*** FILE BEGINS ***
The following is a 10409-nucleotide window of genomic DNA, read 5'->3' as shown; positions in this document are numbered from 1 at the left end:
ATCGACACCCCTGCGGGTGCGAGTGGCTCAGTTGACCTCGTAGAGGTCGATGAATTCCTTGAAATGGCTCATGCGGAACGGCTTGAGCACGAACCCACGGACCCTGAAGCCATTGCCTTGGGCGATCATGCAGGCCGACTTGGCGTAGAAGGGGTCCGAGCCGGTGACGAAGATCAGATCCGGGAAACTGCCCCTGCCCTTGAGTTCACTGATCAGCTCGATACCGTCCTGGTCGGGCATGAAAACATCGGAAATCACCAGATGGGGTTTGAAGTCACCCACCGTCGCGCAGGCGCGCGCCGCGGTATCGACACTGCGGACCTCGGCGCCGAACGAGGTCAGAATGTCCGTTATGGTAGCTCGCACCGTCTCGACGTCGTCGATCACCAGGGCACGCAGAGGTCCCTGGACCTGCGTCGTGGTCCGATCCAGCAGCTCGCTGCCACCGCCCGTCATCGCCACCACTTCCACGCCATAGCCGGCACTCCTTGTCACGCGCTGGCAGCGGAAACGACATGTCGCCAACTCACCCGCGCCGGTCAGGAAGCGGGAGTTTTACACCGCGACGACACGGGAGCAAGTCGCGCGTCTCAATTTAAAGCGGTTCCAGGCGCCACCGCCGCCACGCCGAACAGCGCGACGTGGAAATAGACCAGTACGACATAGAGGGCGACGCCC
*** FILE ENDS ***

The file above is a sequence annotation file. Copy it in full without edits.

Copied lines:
The following is a 10409-nucleotide window of genomic DNA, read 5'->3' as shown; positions in this document are numbered from 1 at the left end:
ATCGACACCCCTGCGGGTGCGAGTGGCTCAGTTGACCTCGTAGAGGTCGATGAATTCCTTGAAATGGCTCATGCGGAACGGCTTGAGCACGAACCCACGGACCCTGAAGCCATTGCCTTGGGCGATCATGCAGGCCGACTTGGCGTAGAAGGGGTCCGAGCCGGTGACGAAGATCAGATCCGGGAAACTGCCCCTGCCCTTGAGTTCACTGATCAGCTCGATACCGTCCTGGTCGGGCATGAAAACATCGGAAATCACCAGATGGGGTTTGAAGTCACCCACCGTCGCGCAGGCGCGCGCCGCGGTATCGACACTGCGGACCTCGGCGCCGAACGAGGTCAGAATGTCCGTTATGGTAGCTCGCACCGTCTCGACGTCGTCGATCACCAGGGCACGCAGAGGTCCCTGGACCTGCGTCGTGGTCCGATCCAGCAGCTCGCTGCCACCGCCCGTCATCGCCACCACTTCCACGCCATAGCCGGCACTCCTTGTCACGCGCTGGCAGCGGAAACGACATGTCGCCAACTCACCCGCGCCGGTCAGGAAGCGGGAGTTTTACACCGCGACGACACGGGAGCAAGTCGCGCGTCTCAATTTAAAGCGGTTCCAGGCGCCACCGCCGCCACGCCGAACAGCGCGACGTGGAAATAGACCAGTACGACATAGAGGGCGACGCCC